Massive stars (stars more massive than 8 times that of the Sun)
are dominant players in the Galaxy. Despite their small number, they produce
most of the visible light in the Galaxy. In their relatively short lives, they have
great impact on the galactic environment by ionizing
the interstellar medium via strong ultraviolet radiation, and
alter the makeup of the interstellar medium through manufacturing
heavy elements via supernovae explosion.
The existence of massive stars presents a challenge to our understanding
of star formation. Stars form from cold molecular gas and dust
when gravitational force overcomes the internal pressure in molecular clouds.
Radiation from massive stars exerts additional pressure on the
infalling material, and may overcome
gravity to prevent the formation of such stars.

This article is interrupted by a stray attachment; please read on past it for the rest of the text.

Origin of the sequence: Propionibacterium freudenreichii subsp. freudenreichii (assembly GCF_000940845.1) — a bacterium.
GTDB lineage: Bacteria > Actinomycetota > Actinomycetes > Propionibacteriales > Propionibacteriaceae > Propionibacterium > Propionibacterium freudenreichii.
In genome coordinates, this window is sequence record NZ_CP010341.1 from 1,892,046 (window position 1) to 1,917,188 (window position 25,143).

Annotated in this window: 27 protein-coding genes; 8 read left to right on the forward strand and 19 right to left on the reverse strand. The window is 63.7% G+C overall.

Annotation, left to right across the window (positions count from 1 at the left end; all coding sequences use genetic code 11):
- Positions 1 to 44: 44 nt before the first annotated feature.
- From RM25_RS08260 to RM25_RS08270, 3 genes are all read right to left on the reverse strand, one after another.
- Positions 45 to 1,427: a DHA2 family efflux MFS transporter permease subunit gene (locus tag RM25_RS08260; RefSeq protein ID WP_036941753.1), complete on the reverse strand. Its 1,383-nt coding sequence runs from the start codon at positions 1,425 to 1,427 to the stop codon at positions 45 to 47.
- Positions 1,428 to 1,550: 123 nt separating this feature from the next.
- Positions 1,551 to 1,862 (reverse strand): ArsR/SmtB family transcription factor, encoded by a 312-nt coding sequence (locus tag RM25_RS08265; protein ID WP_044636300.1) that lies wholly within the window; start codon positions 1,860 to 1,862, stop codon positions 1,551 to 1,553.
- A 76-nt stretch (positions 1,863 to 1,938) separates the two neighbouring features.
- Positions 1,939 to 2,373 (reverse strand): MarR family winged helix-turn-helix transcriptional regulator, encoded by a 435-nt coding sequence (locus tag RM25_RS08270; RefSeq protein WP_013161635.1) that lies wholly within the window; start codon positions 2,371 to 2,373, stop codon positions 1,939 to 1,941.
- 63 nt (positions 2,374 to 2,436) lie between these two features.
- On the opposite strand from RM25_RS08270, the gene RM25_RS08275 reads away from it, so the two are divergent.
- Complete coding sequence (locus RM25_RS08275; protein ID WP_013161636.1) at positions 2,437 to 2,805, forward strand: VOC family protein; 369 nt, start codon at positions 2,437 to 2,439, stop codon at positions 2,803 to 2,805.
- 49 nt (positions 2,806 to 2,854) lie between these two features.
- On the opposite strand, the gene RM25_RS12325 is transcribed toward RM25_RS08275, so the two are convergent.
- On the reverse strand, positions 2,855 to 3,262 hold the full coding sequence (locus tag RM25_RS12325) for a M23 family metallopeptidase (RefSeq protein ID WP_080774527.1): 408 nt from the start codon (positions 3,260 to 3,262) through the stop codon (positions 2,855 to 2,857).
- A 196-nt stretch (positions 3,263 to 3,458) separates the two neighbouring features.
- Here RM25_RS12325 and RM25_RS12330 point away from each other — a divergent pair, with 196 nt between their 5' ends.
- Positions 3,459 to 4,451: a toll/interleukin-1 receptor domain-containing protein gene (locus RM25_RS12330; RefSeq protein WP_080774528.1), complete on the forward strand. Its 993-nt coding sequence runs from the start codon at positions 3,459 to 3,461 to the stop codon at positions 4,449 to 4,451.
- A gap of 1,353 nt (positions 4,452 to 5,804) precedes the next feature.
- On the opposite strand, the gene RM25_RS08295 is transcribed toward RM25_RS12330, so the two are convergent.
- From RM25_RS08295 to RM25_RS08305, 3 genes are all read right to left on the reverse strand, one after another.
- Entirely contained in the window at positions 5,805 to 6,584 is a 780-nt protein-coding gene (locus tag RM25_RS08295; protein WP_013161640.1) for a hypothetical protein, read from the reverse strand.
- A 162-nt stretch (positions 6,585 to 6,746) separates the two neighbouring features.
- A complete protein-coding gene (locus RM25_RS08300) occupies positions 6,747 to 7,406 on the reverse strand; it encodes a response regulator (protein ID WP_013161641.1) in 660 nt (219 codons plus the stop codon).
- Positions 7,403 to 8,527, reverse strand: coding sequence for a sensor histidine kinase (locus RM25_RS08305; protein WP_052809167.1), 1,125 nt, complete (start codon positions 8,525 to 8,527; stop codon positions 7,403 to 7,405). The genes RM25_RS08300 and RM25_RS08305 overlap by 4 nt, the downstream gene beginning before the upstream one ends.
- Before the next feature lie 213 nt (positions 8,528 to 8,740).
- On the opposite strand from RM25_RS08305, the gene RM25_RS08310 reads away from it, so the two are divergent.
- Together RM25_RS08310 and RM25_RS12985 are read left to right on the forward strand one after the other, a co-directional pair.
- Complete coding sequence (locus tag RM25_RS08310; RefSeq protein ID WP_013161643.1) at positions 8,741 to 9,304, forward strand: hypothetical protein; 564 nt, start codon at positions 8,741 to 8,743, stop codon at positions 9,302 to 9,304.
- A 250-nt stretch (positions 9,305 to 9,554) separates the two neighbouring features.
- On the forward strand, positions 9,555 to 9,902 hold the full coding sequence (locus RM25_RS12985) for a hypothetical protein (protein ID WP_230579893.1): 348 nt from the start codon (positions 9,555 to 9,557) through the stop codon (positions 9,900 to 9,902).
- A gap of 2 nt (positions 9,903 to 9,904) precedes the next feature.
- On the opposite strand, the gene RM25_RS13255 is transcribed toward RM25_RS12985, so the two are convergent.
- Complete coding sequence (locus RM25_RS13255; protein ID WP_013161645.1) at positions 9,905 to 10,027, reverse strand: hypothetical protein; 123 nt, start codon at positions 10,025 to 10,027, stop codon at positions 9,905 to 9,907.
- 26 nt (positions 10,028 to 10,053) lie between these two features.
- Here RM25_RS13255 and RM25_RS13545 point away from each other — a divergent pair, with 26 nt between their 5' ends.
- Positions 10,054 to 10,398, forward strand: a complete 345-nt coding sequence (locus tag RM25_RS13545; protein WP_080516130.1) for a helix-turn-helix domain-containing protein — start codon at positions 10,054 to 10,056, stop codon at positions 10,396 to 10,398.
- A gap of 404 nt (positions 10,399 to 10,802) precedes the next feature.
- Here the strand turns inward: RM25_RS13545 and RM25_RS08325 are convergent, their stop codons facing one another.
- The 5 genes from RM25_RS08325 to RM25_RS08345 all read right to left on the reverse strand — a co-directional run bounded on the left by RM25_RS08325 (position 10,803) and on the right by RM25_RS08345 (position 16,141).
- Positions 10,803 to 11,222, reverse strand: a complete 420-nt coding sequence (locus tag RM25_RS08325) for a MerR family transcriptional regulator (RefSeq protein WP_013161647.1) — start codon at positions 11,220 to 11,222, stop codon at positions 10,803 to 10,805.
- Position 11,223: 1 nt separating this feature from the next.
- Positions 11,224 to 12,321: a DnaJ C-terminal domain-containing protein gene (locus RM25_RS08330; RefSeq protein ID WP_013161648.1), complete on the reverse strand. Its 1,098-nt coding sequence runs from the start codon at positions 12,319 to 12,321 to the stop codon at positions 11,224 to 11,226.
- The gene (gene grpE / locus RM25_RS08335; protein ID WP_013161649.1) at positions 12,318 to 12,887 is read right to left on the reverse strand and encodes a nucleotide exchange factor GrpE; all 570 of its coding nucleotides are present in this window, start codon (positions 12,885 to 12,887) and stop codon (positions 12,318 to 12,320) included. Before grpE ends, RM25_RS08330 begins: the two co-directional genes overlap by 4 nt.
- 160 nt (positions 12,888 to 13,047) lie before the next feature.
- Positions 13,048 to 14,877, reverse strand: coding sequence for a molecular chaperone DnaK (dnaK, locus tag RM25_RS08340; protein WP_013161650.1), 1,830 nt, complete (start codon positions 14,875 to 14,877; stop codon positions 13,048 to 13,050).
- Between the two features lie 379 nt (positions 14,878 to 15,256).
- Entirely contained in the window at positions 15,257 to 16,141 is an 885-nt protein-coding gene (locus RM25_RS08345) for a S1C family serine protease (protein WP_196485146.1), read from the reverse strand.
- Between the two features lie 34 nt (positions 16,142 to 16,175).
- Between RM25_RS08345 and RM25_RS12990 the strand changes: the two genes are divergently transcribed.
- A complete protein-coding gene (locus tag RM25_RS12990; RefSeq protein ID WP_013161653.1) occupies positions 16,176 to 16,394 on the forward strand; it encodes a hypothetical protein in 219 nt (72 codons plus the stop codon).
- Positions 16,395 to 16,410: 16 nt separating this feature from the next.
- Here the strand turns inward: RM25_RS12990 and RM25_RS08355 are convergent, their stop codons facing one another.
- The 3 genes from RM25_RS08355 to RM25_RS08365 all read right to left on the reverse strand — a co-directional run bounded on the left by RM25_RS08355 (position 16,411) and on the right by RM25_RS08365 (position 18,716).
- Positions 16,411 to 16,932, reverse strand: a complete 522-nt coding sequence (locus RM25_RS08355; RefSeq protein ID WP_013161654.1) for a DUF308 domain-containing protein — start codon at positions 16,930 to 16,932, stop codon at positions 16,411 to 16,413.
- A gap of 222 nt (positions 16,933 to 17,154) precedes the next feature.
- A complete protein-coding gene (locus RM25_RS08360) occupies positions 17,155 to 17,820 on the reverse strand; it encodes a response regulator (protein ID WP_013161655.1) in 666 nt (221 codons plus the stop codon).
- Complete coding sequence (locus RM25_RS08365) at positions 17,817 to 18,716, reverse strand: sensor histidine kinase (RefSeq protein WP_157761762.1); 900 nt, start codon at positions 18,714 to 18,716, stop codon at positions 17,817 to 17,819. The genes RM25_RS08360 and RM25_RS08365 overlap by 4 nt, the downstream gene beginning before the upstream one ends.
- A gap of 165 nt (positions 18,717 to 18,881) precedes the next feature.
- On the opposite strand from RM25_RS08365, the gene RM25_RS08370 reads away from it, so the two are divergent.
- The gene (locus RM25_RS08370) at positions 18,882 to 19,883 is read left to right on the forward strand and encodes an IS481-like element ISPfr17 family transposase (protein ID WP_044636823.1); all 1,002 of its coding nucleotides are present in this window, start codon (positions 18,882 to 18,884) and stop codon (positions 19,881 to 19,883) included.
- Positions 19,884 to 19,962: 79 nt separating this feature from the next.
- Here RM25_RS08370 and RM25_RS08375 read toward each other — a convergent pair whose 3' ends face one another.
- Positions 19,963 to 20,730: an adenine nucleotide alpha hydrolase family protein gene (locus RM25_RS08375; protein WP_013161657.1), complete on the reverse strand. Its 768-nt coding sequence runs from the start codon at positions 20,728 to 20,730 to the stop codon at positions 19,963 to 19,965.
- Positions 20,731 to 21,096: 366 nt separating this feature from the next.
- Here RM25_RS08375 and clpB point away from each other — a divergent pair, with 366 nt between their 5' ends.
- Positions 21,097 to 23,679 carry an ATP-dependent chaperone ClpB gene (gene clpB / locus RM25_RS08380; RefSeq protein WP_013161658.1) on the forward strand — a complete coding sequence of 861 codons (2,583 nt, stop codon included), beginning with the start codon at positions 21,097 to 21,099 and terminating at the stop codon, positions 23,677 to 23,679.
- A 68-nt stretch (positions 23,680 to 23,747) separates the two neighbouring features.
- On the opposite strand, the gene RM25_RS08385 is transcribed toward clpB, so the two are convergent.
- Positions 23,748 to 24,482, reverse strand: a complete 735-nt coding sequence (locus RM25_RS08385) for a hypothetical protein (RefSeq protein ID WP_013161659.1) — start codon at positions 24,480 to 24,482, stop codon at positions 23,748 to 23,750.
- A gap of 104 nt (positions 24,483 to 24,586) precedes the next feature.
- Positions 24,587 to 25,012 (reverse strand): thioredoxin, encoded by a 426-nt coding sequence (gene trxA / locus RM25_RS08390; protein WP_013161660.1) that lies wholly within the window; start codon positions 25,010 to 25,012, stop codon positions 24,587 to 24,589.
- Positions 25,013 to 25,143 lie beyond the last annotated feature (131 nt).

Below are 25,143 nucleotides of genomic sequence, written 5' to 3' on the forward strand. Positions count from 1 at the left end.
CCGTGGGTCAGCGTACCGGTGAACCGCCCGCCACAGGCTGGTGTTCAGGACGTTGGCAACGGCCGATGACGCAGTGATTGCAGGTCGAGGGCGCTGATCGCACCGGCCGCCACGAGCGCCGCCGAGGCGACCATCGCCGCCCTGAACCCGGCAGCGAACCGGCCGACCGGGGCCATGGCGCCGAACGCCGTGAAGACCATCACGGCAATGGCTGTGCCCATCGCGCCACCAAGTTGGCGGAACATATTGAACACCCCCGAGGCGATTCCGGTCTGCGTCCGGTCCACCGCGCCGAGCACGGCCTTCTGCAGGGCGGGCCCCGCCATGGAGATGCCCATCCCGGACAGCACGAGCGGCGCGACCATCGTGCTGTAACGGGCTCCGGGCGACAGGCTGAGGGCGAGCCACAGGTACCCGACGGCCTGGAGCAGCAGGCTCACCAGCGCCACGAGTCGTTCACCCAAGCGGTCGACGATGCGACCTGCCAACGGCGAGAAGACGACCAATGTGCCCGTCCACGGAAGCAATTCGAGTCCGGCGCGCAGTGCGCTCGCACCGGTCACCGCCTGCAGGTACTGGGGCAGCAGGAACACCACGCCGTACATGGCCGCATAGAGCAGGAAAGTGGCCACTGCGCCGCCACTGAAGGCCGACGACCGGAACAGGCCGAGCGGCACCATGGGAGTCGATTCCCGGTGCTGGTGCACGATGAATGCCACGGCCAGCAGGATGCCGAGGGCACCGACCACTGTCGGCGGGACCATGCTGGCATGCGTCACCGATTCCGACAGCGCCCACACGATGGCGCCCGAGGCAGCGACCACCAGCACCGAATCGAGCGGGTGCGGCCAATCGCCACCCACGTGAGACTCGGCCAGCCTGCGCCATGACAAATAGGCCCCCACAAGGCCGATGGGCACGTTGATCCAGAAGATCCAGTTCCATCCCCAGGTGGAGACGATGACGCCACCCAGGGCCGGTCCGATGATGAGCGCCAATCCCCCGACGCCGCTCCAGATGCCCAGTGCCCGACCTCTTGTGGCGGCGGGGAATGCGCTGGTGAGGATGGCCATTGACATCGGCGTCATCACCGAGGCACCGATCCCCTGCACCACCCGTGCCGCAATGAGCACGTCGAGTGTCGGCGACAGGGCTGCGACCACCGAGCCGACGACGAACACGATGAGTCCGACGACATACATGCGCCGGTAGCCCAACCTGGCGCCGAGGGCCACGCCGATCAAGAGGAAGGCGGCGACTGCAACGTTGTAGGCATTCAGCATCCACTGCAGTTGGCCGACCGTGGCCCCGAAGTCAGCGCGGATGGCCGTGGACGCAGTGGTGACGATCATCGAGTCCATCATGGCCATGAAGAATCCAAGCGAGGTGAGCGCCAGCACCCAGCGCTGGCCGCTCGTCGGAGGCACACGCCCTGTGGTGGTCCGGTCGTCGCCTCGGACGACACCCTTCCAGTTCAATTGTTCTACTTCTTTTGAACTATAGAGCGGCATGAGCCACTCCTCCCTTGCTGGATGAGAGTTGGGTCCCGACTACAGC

Scientists in the R&G division are actively engaged in research aimed
at understanding the birth of massive stars through observations
in the radio, sub-millimeter and infrared wavelengths.
Lincoln Greenhill, Paul Ho, Jun-Hui Zhao, Izaskun M. Jimenez-Serra, Eric Keto, Jim Moran, Nimesh Patel, Mark Reid, T. K. Sridharan,
On-going collaborators, previously at CfA
Karl M. Menten
The 1.3 cm continuum image of the G10.6-0.4 region
obtained with the VLA-A configuration with an
angular resolution of 0.1". The continuum emission from
material ionized by newly formed OB stars appears in a flattened
structure where the gas seen in the
hydrogen recombination line spirals inward along the
major axis, indicating continued accretion in the HII region.
Image from Sollins, Zhang, Keto and Ho 2005, ApJ, 624, 49